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On Friday, Mozilla released Fennec Alpha 3 for Windows Mobile, the latest in Mozilla's effort to put its Firefox browser on a mobile phone. As with Fennec 1.0 beta 3 for the Maemo platform found on some Nokia Internet Tablets, Fennec for Windows Mobile makes changes to the mobile browser's theme, and its scrolling and panning performance.

In particular, it's using what's called a tile cache rendering system to hold onto the part of the screen that has already been rendered. As you scroll and pan around, it should take less time to refresh the screen, since Fennec won't be downloading the same content afresh. This is the same type of technology used in Google Maps.

In addition, Mozilla says it has increased Fennec's start-up time, though you'll need to reboot the Windows Mobile phone for the difference to take effect. Swiping along the edge of the directional pad on the HTC Touch Pro now controls zooming. In the meantime, Fennec now supports more screen resolutions for any other Windows Mobile phone, so it could potentially look better on your device.

While Mozilla has no hard date set for completing Fennec 1.0 for Windows Mobile (which in all probability, could be called Firefox for Windows Mobile when it's done) it has set a target time for releasing Fennec on the Maemo platform in Q4, which brings us to before the end of December. This fits the timeline of Mozilla's open design competition for the company's Firefox for Mobile campaign, which will cut off voting on October 7, 2009.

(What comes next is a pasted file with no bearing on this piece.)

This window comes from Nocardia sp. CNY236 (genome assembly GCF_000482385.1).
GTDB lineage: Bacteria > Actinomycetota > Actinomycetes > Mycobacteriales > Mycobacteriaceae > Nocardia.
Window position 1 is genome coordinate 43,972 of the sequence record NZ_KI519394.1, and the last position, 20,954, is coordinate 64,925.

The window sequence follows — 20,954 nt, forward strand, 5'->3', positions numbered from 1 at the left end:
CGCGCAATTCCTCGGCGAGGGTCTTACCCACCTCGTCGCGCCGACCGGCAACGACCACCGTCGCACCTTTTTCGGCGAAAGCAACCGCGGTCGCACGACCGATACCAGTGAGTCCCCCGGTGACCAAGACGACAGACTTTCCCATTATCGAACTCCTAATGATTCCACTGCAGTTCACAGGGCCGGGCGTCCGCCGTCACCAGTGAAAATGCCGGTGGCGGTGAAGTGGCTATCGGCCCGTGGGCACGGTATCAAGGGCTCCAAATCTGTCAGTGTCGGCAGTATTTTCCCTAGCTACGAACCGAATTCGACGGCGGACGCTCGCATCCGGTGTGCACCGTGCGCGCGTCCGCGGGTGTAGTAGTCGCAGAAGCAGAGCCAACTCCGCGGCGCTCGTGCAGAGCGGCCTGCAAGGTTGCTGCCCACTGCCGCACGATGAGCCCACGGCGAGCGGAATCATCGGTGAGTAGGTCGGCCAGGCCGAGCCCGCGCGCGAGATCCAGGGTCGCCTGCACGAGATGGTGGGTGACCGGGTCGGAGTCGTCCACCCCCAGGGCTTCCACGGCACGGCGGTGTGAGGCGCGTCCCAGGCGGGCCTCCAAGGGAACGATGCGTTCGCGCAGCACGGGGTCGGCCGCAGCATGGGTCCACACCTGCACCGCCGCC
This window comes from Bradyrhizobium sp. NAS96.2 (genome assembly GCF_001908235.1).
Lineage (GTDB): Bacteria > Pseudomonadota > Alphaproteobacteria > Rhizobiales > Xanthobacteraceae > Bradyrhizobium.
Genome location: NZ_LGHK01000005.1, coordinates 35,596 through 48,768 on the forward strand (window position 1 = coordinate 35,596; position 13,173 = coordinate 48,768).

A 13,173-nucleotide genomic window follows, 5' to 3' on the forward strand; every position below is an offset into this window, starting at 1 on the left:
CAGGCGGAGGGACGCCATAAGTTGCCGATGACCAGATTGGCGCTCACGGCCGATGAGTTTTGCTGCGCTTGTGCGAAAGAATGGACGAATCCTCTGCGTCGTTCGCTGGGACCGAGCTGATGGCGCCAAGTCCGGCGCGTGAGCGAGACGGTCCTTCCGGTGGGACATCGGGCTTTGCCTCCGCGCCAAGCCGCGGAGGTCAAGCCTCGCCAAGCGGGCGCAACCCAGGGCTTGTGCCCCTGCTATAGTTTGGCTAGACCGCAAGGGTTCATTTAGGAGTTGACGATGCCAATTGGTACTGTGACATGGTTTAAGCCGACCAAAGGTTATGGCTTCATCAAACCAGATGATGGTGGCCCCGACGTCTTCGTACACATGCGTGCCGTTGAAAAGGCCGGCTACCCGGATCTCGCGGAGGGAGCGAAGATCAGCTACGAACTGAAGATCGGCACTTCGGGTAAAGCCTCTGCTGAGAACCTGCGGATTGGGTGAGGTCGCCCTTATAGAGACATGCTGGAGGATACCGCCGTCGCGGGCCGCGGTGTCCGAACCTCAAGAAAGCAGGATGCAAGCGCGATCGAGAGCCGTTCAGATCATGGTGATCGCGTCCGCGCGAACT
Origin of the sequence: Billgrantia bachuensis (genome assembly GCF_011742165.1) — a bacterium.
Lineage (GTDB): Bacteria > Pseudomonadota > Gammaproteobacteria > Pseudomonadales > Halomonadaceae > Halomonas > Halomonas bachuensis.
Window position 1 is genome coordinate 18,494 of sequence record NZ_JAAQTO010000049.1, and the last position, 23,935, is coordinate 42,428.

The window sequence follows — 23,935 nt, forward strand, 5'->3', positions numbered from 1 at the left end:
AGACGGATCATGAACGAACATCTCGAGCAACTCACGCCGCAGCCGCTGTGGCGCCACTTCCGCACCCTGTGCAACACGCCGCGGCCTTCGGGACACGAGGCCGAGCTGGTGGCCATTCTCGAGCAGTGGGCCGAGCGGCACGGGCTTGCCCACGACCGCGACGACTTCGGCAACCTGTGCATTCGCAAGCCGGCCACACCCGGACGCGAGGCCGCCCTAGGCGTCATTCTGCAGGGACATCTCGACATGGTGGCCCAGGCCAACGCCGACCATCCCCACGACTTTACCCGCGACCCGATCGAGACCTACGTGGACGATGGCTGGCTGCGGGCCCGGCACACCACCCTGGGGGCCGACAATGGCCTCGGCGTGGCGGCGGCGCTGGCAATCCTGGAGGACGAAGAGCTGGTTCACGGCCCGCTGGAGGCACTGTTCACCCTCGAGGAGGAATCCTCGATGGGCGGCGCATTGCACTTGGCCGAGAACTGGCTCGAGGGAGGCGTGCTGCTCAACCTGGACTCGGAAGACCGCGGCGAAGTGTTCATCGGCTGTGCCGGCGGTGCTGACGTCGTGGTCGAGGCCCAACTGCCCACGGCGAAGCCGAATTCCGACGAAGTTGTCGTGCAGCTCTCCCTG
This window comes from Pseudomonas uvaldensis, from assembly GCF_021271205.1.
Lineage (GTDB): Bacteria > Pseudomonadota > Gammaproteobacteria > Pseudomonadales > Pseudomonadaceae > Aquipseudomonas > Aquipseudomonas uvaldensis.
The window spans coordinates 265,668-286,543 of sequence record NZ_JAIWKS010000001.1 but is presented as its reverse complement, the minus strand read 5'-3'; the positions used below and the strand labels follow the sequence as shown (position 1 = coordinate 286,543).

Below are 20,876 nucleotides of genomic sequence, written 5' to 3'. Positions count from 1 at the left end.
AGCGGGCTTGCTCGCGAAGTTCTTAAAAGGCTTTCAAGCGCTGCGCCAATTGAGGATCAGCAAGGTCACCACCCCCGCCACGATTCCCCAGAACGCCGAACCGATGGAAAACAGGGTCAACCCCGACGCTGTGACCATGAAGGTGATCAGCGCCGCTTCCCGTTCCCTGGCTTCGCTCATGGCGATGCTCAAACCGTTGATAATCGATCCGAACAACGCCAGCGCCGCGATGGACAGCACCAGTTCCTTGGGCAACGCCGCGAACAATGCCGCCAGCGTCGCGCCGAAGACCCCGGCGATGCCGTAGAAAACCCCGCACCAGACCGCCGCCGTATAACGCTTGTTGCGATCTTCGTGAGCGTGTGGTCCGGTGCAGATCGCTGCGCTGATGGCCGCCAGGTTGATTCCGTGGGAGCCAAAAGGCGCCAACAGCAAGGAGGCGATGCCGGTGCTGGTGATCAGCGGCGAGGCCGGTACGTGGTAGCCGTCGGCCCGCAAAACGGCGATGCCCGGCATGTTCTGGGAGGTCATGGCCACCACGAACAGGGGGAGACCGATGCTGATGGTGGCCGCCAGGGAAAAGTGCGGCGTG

Fennec Alpha 3 for Windows Mobile is ready to try for your Windows Mobile phone and can be downloaded from this CAB file. Remember that as an unstable alpha release, you may encounter bugs and other issues. For more details about what's new, you can find Mozilla's release notes here.

Related story: Firefox Mobile' updates for Windows Mobile

Jessica Dolcourt reviews smartphones and cell phones, covers handset news, and pens the monthly column Smartphones Unlocked. A senior editor, she started at CNET in 2006 and spent four years reviewing mobile and desktop software before taking on devices.